Genevie “Jennie” Dietz Gerhards
January 15, 1928 – October 9, 2006
October 11, 2006
St. Paul Church
A Life Well Lived
I was much younger when I last attended Mass in this church. But imagine me younger still, seven years old, maybe. I am walking along with my mother. We’re about to enter a building. Sears and Roebuck, maybe. Just as we come to the door, she stands aside. I stop too, not knowing what to do next. I look to my mother for a little guidance. She says, “A gentleman holds the door for a lady. Go on, open the door.” I open the door, hold it for her. She leads the way. I follow.
There are two important aspects to this story that personify our mother’s life and our life with her.
The first is respect. How often my brothers and I heard the words “respect your elders.” That meant respect for parents, respect for family, respect for teachers, respect for rank. It was all inclusive.
The second aspect this story is example. What I learned from both of my parents is the importance of setting a good example with your life.
Respect and example, of course, are not really two things, but one.
My mother was the child of a Polish immigrant. She grew up in a small coal town in southwestern Pennsylvania. Her father worked in the mines. She understood what it meant to be on the low end, the labor end, the minority end, of the social scale.
The unkind treatment of the lower class made a big impression on her. Perhaps that is the only thing she ever really hated. It also made — indirectly — a big impression on my life. Never in her presence did I hear unkind words about a person’s color, religion, or nationality. Prejudice and bigotry were simply not part of my education. Instead, all people are equal and deserving of respect.
There is an immutable truth to life that says good actions bring good results and bad actions bring bad results.
I’ll speak more about good actions and their results in a moment. Now is the time to talk about bad example, bad actions, bad results.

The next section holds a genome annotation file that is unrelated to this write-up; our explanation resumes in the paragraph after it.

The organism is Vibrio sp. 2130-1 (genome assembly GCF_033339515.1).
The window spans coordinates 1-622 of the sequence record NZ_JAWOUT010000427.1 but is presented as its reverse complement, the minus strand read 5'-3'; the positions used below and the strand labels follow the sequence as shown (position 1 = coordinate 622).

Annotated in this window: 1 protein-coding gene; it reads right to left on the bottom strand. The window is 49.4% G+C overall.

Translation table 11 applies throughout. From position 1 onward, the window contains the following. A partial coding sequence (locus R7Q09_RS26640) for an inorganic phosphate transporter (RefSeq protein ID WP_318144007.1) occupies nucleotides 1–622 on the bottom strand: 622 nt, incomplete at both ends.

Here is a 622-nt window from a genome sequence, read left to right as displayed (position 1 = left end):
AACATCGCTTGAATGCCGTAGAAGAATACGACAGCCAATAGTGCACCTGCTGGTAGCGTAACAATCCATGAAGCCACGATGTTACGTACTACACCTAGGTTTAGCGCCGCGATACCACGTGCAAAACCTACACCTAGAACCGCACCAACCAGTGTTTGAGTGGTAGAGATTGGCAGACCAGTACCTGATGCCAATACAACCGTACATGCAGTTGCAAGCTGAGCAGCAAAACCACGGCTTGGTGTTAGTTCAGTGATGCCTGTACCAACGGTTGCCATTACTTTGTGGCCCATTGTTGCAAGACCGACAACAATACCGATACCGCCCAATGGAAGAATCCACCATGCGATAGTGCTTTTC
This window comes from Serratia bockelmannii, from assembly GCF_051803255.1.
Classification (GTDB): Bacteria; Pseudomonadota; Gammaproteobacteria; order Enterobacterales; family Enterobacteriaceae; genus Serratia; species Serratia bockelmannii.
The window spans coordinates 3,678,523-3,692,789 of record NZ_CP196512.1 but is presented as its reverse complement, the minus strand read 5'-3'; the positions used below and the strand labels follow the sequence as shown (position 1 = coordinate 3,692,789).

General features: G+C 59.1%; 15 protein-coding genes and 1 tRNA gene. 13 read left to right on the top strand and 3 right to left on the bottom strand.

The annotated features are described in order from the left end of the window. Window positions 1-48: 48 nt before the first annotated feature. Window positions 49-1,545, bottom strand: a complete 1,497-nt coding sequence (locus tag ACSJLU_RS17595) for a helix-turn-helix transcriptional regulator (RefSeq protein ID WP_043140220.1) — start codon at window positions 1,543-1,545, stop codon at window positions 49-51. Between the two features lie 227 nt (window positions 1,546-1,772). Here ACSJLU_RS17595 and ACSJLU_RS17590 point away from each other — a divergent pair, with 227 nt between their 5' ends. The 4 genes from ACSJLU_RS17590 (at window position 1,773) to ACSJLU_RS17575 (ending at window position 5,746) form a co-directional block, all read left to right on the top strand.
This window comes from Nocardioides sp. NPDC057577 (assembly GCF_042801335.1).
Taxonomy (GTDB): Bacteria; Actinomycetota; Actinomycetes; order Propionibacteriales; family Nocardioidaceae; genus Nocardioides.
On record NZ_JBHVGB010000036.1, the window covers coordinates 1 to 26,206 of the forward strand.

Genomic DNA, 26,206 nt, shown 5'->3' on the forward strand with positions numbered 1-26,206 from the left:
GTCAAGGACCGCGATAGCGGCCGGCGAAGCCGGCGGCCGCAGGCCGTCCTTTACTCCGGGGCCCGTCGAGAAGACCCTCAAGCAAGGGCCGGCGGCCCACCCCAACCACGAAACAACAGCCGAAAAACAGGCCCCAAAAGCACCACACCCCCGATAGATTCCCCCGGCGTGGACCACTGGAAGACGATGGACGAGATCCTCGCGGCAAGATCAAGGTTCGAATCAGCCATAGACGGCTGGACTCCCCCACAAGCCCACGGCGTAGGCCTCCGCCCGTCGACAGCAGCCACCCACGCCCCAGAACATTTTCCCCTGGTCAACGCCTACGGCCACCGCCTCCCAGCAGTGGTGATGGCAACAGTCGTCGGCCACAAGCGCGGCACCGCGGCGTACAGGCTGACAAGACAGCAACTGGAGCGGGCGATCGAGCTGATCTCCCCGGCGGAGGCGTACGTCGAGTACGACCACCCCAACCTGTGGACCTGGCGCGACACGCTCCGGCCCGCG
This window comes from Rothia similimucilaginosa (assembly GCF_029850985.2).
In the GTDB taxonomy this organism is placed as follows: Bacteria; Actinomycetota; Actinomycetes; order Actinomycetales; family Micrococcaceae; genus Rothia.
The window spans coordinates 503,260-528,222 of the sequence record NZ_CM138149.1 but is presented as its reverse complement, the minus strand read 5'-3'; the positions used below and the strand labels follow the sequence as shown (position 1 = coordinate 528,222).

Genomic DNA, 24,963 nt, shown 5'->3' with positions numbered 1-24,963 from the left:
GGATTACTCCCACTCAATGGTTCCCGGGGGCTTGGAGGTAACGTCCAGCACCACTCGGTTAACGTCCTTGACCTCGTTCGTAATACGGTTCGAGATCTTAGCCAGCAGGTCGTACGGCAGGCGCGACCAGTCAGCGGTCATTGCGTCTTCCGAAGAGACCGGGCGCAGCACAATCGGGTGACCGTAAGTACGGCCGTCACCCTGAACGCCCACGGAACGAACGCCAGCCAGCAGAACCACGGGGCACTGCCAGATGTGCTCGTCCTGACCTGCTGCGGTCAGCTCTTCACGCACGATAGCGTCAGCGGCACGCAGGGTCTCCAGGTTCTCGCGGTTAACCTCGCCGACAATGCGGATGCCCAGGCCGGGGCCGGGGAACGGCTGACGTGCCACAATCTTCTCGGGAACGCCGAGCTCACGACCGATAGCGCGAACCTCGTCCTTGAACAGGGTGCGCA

Those of you of her generation no doubt remember when Mother Culture taught that smoking was sophisticated, glamorous, a symbol of independence. These were qualities my mother wanted to cultivate as she escaped the oppression of small town life into the excitement of the Big City, of Washington DC.
But instead of sophistication and glamour and independence, what she ultimately got was just the opposite. As most of you know, about 18 years ago she was diagnosed with emphysema. Say good bye to sophistication and to glamour, and especially say good bye to independence.
As I said, bad actions bring bad results. We all make our mistakes and she made her share. But she was wise enough to understand that even though actions of the past cannot be changed, and we have no choice but to live with their results, it’s the actions of the present that matter, and those actions have a tremendous effect on the future.
Until just a couple of weeks ago, most of her life since that diagnosis was spent quietly in her spiritual room where she wrote her memoirs and poetry, read her Bible and other spiritual books, listened to recorded stories and watched a little TV. And, in the most positive of ways, she reflected often on her death.
The result of such reflection is wisdom. She had no delusions about how things were and how things would be for her.
What she did not do was complain about her condition or any of the negative things which that condition imposed upon her. In truth, there wasn’t much to complain about.
My mother’s life was a life well lived.
It was well lived in four ways.
It was well lived because she treated everyone with loving kindness.
It was well lived because her compassionate heart included everyone.
It was well lived because of the great joy she found in her family and her faith.
It was well lived because of the equanimity with which she faced her many trials and setbacks and limitations.
Now I ask you to consider one very important result of those good actions, of a life well lived. It’s not that she gets a heavenly reward. It’s not that people say nice things about her at her funeral.
My mother, our mother, our friend, my father’s wife of 58 years died well. She died well indeed.
May all of us benefit from the example of a life well lived.